A YOUNG woman who needed a third of her tongue removed to fight cancer has told how she feared she would never speak again.
Kim Barclay, from Currie, noticed a small ulcer on the side of her tongue in 2013 but she initially wrote it off as nothing.
I’m proof that if you think something might be wrong, you’ve got to keep persevering to get to the bottom of it. It’s what’s saved my life.Kim Barclay
Her GP gave her steroid capsules to take, which did nothing to help the pain, before eventually sending her for a biopsy at St John’s Hospital, in Livingston.
Then just days after her 30th birthday, doctors gave Kim the devastating news that she had mouth cancer.
As a non-smoker and only moderate drinker, her diagnosis was as much a mystery to doctors as it was to Kim herself as the disease tends to affect people aged 65 and over.
She said: “I could hear what the doctor was telling me – that I had cancer – but it didn’t sink in. It felt as though he was telling someone else, I couldn’t believe it.”
Oral cancer symptoms include persistent ulcers, unexplained lumps or red or white patches on the lining of the mouth or tongue. With early diagnosis, a complete cure is often possible.
Kim underwent a life-saving 15-hour operation, where surgeons removed some of her tongue and rebuilt it using skin and arteries from her wrist. Surgeons warned that they may not be able to access the tumour without breaking Kim’s teeth and separating her jaw, and her speech could be seriously impaired.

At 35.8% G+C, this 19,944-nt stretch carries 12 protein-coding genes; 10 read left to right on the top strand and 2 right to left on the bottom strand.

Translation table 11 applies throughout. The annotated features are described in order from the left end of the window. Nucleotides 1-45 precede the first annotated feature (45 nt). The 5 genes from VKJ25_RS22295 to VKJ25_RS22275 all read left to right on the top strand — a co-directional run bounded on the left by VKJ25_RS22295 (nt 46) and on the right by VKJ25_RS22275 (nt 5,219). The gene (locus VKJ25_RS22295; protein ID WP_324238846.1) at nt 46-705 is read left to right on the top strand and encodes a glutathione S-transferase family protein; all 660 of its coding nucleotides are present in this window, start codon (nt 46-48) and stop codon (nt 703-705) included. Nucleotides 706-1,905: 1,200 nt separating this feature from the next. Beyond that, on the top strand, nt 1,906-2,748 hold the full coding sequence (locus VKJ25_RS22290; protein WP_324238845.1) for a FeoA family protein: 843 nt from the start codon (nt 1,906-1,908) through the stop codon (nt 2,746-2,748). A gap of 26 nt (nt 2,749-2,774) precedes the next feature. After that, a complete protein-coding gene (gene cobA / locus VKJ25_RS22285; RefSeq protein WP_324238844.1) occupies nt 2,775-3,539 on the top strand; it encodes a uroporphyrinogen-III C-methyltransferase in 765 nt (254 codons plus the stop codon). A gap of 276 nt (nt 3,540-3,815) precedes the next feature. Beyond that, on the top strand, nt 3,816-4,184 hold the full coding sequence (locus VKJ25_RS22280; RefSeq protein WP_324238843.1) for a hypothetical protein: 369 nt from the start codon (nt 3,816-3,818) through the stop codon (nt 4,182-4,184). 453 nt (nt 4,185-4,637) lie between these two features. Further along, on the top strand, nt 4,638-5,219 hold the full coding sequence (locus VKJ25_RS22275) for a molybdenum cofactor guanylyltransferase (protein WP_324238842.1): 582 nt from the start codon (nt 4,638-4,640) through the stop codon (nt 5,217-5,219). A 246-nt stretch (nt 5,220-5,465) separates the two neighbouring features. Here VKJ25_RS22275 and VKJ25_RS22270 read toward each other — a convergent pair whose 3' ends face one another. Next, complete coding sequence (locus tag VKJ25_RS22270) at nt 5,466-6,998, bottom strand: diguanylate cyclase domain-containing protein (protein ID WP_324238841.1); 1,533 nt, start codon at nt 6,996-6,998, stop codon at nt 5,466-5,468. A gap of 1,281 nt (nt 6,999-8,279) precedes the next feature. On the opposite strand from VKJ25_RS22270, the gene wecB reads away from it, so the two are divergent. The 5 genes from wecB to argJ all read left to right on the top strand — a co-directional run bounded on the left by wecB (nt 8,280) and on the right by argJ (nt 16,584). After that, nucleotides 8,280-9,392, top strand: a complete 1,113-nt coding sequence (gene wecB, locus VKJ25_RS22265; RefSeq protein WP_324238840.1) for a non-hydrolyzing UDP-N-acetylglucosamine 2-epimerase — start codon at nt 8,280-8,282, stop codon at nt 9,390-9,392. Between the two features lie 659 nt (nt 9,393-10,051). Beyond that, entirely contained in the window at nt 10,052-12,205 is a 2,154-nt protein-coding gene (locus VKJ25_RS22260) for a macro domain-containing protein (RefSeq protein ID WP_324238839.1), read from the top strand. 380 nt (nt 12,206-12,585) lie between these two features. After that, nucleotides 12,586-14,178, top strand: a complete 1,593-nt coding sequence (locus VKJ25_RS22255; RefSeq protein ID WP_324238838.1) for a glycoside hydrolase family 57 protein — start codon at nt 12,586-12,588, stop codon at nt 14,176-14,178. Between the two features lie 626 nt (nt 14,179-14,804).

Kim said: “I was so worried going into surgery. I could cope with losing teeth – implants could always put that right. But the idea of having facial scars was a big worry.”
Thankfully Kim’s surgery went well and surgeons were able to cut out all of her tumour without invasive facial incisions. Kim’s cancer was classed as stage two and surgeons were satisfied that they’d removed all the cancer during surgery.
Nearly three years on, Kim, 32, an analyst with Royal Bank of Scotland, has been given the all clear. She said: “I’ve healed well and apart from a scar on my neck where the lymph nodes were removed, you wouldn’t know what I’ve been through.
“It’s difficult to detect any difference in my speech and that’s such a relief because I was worried I wouldn’t be able to talk after surgery. I honestly feel very lucky.”
Kim will be taking on Cancer Research UK’s Race for Life, in Holyrood Park, for the third time this year to thank those who saved her life. She said: “Race for Life is so important – it raises awareness of cancer but also raises money that’s vital to find new treatments. I’ve benefitted directly from that. The type of surgery I had would have been virtually unheard of 20 years ago.
“I’m proof that if you think something might be wrong, you’ve got to keep persevering to get to the bottom of it. It’s what’s saved my life.”
To enter the Race For Life on June 19, see raceforlife.org or call 0300 123 0770.